CHANGE OF DIRECTION: Former Bishop Auckland MP Helen Goodman is looking forward to new challenges
CHANGE OF DIRECTION: Former Bishop Auckland MP Helen Goodman is looking forward to new challenges

EX-MP Helen Goodman is catching up on her reading and other pleasures as she enjoys a break after 14 years in parliament. She told Martin Paul about her plans for the future

AFTER more than 14 years representing the dale in parliament, former MP Helen Goodman is looking forward to a holiday followed, perhaps, by work in the voluntary sector. Looking back on her four terms in office, the 61-year-old said she still remembers quite clearly the day she was voted into office on May 5, 2005.
She said: “The count on that occasion was at Locomotion, at Shildon, and we drove back in the early hours of the morning the next day. We drove down and Raby Castle was bathed in pink light as the sun rose. It was a very memorable moment – it seemed very symbolic. A new dawn and all that.”
Tony Blair was prime minister and the newly elected MP had ambitions to improve the lives of children and of creating jobs – both of which got off to a good start with the creation of SureStart centres across the region and the development of at least three new factories around the Spennymoor area.
She said: “And also under the Labour government there was an awful lot of building.
“In that first parliament we built the bypass around West Auckland, we built the further education college at Bishop [Auckland] with European money, there were new schools in various places and there were new GP surgeries popping up all over the place.
“There were new GP surgeries at Gainford and Butterknowle. The whole place was a building site at one point. So that was all really good.”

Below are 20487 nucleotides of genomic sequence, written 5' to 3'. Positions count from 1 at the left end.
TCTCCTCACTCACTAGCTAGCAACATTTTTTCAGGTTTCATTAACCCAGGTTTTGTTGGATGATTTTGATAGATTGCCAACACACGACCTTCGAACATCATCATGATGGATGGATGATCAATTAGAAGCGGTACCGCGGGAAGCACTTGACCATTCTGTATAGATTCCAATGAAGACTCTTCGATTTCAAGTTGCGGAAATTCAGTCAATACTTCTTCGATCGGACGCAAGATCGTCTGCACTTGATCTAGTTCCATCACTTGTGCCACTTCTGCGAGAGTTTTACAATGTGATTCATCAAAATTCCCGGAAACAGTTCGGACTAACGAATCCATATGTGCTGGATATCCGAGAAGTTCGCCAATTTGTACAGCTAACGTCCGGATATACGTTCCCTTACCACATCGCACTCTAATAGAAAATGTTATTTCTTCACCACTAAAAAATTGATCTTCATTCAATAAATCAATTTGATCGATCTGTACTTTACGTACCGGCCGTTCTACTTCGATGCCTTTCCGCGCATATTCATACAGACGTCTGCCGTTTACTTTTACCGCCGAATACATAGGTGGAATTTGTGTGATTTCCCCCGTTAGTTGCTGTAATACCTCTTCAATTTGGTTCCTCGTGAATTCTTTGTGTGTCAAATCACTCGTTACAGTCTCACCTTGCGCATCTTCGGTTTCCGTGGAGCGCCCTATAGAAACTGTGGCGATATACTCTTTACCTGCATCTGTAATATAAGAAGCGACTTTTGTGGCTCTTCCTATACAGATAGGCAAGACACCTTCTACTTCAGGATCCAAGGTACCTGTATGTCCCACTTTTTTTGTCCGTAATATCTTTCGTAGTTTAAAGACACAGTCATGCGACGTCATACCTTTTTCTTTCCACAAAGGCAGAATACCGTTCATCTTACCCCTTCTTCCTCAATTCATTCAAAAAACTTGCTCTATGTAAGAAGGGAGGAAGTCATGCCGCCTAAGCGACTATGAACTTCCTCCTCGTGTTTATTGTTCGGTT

Another positive, she said, was the establishment of the Decent Homes Standard scheme, which saw social housing significantly improved in areas like Evenwood and Cockfield.
However, things were not all good.
She said: “Up in the dale it was a bit different because in 2005, I think people were still recovering from the aftermath of foot and mouth and dealing with the dreaded rural payments agency. I can remember in 2010 when the Tories won, I thought this is really bad, but at least they will be better on countryside issues, but they weren’t.”
She now worries that leaving the European Union without a good deal will make countryside lives even harder, particularly if imports of cheap meat from New Zealand, Australia and the Americas are allowed.
Over the years, the former parliamentarian has seen the constituency change quite dramatically.
She said: “Say you went to Coundon – in 2010 every house in Collingwood Street had someone living in it. It doesn’t now. There are quite a lot that are empty, but there is a whole development of new housing on the edge of Coundon.
“So, what you have got is people with different ways of life – less traditional, less community-orientated, more commuters.”
She added that government should give local councils more power over planning, which would allow them to buy up properties in the middle of villages that have fallen into disrepair, and the cash to redevelop them.
Regarding the people of the area, she said: “It is a very nice constituency because it’s a sort of microcosm of England really.
“You have got rural people in Teesdale and the sort of urban areas in the eastern part of the constituency.
“You have got some really different kinds of lives in this constituency. People with totally different life experiences and ways of life, and values and outlooks. So that is very stimulating. You don’t get bogged down in one thing, there is always something different.”
As for her own future, Mrs Goodman is looking forward to a new opportunity that has been presented to her by Durham University.
She said: “Because I have done so much work on renewable energy and climate change, they have asked me to be a fellow at the Durham Energy Institute.
“I am going to do the ‘how do we get people to implement these new technologies’ bit. I’m looking forward to that. It was very nice of them to ask me.”
She also hopes to get involved in the voluntary sector, particularly in the areas of renewable energy and the arts.
Mrs Goodman also plans to remain in the constituency that has been her home for the past 14 years. She concluded: “I have found the blessed plot, so why leave? It is so nice here.
“Once you get into a rhythm of life here, and you are waiting for the first curlews of spring, you can’t go away from that.”